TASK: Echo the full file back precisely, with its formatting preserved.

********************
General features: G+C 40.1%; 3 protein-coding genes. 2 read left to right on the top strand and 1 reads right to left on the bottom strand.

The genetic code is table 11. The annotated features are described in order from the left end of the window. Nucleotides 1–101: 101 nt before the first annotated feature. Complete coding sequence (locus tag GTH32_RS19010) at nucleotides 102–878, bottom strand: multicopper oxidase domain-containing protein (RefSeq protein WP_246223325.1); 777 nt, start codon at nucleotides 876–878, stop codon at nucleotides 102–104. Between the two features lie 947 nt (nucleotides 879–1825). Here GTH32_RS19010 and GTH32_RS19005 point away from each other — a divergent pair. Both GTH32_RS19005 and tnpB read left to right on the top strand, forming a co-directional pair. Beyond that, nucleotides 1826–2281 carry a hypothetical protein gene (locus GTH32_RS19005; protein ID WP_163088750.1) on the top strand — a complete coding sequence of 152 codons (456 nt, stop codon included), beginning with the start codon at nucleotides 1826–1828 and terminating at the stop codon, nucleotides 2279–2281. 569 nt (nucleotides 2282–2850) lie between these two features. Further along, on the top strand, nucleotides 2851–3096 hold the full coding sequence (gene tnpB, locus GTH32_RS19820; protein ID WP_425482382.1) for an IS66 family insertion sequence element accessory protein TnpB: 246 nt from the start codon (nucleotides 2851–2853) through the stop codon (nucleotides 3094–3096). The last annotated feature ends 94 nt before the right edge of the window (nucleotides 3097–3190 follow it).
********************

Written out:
General features: G+C 40.1%; 3 protein-coding genes. 2 read left to right on the top strand and 1 reads right to left on the bottom strand.

The genetic code is table 11. The annotated features are described in order from the left end of the window. Nucleotides 1–101: 101 nt before the first annotated feature. Complete coding sequence (locus tag GTH32_RS19010) at nucleotides 102–878, bottom strand: multicopper oxidase domain-containing protein (RefSeq protein WP_246223325.1); 777 nt, start codon at nucleotides 876–878, stop codon at nucleotides 102–104. Between the two features lie 947 nt (nucleotides 879–1825). Here GTH32_RS19010 and GTH32_RS19005 point away from each other — a divergent pair. Both GTH32_RS19005 and tnpB read left to right on the top strand, forming a co-directional pair. Beyond that, nucleotides 1826–2281 carry a hypothetical protein gene (locus GTH32_RS19005; protein ID WP_163088750.1) on the top strand — a complete coding sequence of 152 codons (456 nt, stop codon included), beginning with the start codon at nucleotides 1826–1828 and terminating at the stop codon, nucleotides 2279–2281. 569 nt (nucleotides 2282–2850) lie between these two features. Further along, on the top strand, nucleotides 2851–3096 hold the full coding sequence (gene tnpB, locus GTH32_RS19820; protein ID WP_425482382.1) for an IS66 family insertion sequence element accessory protein TnpB: 246 nt from the start codon (nucleotides 2851–2853) through the stop codon (nucleotides 3094–3096). The last annotated feature ends 94 nt before the right edge of the window (nucleotides 3097–3190 follow it).